Solar-powered oxygen delivery cost-effective in young children with hypoxemia


Disclosures:
Huang reports being an inventor on a provisional patent for solar-powered oxygen delivery. Please see the study for all other authors’ relevant financial disclosures.

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Solar-powered oxygen delivery was a cost-effective intervention for treating hypoxemia in young children in low- and middle-income countries, according to findings published in JAMA Network Open.

Researchers conducted an economic evaluation study to determine the cost-effectiveness of solar-powered oxygen delivery in children aged younger than 5 years with severe pneumonia who required supplemental oxygen. The study was conducted from January 2020 to February 2021. Researchers determined plausible ranges for solar-powered oxygen delivery cost and costs of implementation at a single health facility in low- and middle-income countries.


Data were derived from Huang Y, et al. JAMA Netw Open. 2021;doi:10.1001/jamanetworkopen.2021.14686.

“This idea originated while working in the pediatric ward in Jinja, Uganda. Children with pneumonia dependent on oxygen could die when the power went out,” Michael Hawkes, MD, assistant professor in the department of pediatrics at the University of Alberta in Edmonton, Canada, told Healio. “We needed a solution that could run off-grid to provide reliable oxygen in remote and rural settings.”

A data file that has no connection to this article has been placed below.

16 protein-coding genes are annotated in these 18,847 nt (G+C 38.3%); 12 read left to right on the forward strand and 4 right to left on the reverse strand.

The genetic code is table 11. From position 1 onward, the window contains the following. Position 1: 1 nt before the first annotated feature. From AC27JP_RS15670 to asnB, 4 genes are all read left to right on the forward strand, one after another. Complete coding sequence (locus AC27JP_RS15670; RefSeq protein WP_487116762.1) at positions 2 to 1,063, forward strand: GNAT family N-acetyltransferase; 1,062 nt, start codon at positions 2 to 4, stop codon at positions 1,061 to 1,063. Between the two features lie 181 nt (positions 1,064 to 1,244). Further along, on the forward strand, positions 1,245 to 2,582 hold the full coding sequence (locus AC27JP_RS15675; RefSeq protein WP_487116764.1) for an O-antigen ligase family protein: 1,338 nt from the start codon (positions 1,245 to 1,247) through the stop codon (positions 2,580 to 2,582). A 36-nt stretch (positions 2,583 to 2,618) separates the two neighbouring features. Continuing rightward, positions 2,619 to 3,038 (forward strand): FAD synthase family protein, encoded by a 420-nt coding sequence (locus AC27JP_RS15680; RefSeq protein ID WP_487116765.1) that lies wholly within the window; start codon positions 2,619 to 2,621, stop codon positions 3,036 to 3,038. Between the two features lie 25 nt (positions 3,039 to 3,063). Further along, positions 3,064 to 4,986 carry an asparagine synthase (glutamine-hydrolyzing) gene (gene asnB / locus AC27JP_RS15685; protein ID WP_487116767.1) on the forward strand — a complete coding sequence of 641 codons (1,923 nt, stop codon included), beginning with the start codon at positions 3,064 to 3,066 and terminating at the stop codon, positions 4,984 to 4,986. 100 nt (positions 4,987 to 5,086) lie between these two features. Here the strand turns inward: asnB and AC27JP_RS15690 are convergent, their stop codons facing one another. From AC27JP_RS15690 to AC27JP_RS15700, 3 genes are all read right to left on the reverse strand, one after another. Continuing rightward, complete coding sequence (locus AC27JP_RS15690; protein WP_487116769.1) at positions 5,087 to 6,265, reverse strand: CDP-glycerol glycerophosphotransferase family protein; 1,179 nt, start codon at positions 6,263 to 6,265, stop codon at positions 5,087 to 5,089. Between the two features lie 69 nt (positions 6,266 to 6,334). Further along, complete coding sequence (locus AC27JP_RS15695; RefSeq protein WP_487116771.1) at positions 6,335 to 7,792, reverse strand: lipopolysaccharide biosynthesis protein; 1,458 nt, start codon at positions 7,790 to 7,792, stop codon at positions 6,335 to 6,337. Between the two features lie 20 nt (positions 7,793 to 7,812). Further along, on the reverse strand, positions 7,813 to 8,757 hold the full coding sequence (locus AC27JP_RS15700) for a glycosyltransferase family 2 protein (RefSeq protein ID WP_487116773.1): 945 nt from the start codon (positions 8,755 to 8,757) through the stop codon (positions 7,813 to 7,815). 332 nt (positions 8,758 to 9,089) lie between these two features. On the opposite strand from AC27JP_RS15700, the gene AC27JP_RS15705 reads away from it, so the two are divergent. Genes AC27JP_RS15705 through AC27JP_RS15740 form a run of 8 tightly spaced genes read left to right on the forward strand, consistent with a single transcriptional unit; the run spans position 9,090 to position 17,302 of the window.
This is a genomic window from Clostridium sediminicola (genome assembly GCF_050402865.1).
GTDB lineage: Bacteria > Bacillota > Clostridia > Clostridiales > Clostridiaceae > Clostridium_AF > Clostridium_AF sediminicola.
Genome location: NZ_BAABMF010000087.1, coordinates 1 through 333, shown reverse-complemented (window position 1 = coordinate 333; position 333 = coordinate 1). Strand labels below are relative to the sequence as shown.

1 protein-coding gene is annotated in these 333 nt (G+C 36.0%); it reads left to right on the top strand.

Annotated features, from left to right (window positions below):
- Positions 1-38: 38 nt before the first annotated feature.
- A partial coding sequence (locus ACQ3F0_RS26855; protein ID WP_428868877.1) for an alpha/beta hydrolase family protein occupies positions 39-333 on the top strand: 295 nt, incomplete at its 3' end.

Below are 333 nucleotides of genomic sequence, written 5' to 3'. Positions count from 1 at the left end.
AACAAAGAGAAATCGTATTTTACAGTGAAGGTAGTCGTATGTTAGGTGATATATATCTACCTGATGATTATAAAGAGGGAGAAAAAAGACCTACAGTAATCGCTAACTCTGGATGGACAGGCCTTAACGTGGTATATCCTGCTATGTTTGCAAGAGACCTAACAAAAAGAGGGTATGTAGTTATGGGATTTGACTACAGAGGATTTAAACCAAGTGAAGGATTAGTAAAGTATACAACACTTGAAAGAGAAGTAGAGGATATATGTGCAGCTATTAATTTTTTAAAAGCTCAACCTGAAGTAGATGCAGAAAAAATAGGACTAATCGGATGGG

Researchers estimated that the incremental cost-effectiveness ratio of solar-powered oxygen delivery was $20 (95% CI, 2.83-206) per disability-adjusted life-year saved compared with no oxygen. These costs were quantified to $26 per patient treated and $542 per life saved with this method of oxygen delivery.

The researchers also reported solar-powered oxygen delivered was cost-effective compared with grid-powered concentrators (incremental cost-effectiveness ratio $140 per disability-adjusted life-year saved) and cost-saving relative to fuel generator-powered concentrators (incremental cost-effectiveness ratio $7,120 per disability-adjusted life-year saved).

The researchers estimated that a hospital with 431 admissions for pneumonia per year would be able to treat 869 patients with hypoxemia during 10 years with solar-powered oxygen delivery.

“Solar-powered oxygen delivery is a cost-effective solution to the gap in oxygen availability in low-resource settings,” Hawkes said.

The researchers concluded that these results provide economic support to expand solar-powered oxygen delivery in this setting and further assess its efficacy and mortality benefits.

“We are currently rolling out solar-powered oxygen delivery at 20 hospitals across Uganda,” Hawkes said. “We aim to demonstrate the mortality benefit of solar oxygen, proving that it is lifesaving.”

For more information:

Michael Hawkes, MD, can be reached at mthawkes@ualberta.ca.